I was attempting to write a happy little entry about art and Naoshima, but it’s hard to think about art issues when you’re sitting at home watching increasingly frightening Twitter reports come in from Bangkok. Especially when a good friend lives there with her husband and their one-month-old baby.

“Central World Mall on fire” reads one Tweet.

Isn’t that near their home? I think to myself. Google maps isn’t much use, since I can’t remember the name of their building.

Power outages. Television station on fire. Media taken over by government forces. Reports of phones not working. Curfew in effect. All foreigners asked to carry identification. People looting the now-burning mall. The American embassy evacuated. Twitter can be news/gossip overload at times. But astonishingly quick.

Finally it’s too much, and I call. She’s there. She tells me that she was on the first floor of their building when the power went out, and had to carry her baby up thirty floors. The burning mall is five train stops away, but yes, they can see the burning television station from their window… just down the street. The Japanese embassy has been abandoned and its operations and staff moved to a hotel.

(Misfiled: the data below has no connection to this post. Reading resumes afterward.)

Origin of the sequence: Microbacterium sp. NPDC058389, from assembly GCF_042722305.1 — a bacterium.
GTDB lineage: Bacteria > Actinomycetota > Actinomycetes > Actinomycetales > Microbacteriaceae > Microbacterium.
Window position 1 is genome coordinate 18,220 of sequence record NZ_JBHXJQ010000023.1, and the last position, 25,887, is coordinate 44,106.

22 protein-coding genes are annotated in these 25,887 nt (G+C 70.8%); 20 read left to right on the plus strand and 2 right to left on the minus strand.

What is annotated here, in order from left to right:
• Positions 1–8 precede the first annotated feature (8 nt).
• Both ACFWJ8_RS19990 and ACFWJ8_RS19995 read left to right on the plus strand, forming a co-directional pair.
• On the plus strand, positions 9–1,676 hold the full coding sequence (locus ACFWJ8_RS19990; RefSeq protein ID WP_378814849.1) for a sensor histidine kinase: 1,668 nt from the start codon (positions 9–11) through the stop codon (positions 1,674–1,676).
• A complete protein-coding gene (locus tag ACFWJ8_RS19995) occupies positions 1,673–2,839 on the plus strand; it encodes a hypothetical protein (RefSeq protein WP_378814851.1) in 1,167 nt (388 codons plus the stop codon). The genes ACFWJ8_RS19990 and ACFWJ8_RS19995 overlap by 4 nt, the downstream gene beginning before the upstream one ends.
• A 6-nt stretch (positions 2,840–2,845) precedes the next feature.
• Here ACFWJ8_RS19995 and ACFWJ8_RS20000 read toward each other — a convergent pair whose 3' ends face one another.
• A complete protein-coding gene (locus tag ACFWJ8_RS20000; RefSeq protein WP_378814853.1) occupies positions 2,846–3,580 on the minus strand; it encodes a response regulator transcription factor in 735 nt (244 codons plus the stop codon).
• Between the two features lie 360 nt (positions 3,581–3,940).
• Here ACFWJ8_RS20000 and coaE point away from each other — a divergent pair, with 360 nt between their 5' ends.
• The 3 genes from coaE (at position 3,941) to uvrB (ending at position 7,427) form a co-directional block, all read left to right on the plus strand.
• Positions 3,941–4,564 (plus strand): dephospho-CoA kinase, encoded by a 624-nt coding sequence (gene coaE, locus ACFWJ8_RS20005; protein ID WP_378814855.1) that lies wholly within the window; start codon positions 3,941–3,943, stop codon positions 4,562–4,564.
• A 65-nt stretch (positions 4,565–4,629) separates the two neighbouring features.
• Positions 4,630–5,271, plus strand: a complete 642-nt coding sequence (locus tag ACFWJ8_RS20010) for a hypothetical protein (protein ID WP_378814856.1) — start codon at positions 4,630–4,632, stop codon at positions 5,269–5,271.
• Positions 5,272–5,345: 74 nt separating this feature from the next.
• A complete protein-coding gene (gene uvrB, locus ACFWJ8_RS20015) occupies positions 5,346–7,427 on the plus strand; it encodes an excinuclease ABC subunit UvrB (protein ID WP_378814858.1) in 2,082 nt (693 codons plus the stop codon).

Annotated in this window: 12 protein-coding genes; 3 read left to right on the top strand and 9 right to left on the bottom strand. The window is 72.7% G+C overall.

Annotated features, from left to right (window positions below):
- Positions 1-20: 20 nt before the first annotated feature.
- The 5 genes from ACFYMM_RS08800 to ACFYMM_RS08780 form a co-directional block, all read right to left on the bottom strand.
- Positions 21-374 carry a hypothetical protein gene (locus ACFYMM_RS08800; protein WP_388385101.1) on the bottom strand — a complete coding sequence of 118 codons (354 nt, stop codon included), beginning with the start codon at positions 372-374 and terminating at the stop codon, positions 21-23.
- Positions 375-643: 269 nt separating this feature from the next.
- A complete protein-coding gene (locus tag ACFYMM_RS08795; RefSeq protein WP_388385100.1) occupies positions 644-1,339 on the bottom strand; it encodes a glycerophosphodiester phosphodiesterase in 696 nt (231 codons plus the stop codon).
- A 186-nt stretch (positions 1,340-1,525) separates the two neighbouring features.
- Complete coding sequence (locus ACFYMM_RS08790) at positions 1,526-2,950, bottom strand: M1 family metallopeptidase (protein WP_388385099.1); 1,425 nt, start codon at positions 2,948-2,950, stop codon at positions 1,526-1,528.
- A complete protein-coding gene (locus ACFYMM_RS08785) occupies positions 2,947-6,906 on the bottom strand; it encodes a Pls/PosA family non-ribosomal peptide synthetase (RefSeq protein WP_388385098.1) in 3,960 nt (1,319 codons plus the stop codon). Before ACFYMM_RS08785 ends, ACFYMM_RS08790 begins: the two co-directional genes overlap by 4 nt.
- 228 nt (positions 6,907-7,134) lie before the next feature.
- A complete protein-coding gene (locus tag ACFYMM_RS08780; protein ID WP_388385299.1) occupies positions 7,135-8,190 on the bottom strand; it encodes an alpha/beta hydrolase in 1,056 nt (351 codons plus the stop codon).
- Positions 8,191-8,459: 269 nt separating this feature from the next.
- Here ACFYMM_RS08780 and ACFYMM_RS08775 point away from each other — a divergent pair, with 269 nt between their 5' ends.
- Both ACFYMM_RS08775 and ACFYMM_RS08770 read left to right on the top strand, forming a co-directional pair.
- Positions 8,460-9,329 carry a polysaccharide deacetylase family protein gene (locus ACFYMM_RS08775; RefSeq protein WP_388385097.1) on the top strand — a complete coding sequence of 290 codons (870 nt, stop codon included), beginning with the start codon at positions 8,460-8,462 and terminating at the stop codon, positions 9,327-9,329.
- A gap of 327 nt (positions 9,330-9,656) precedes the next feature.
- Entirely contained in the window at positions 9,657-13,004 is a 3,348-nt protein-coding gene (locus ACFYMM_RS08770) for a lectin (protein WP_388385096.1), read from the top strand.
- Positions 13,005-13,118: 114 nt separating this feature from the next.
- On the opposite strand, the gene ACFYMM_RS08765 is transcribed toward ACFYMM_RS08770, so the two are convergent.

She sounds hopeful, strangely enough. Perhaps because their building is well guarded. But when I ask if the embassy has evacuation plans for them she’s dubious. If it comes to that, “we’ll probably be the last to leave,” she says.

And I’m struck by the fact that I’m on the phone with a friend who is watching a city burn from her living room, unable to leave and unsure of what’s going to happen next. We say awkward goodbyes, because what else can you do?

Art has power in the right times and the right places. It is a communicative power. But faced with days like this, when communication is only an exchange of bullets and flame, it seems a quiet voice in the storm.

Bangkok skyline at night, photo: Owen Schaefer

Bangkok skyline at night. May 1, 2009. photo: Owen Schaefer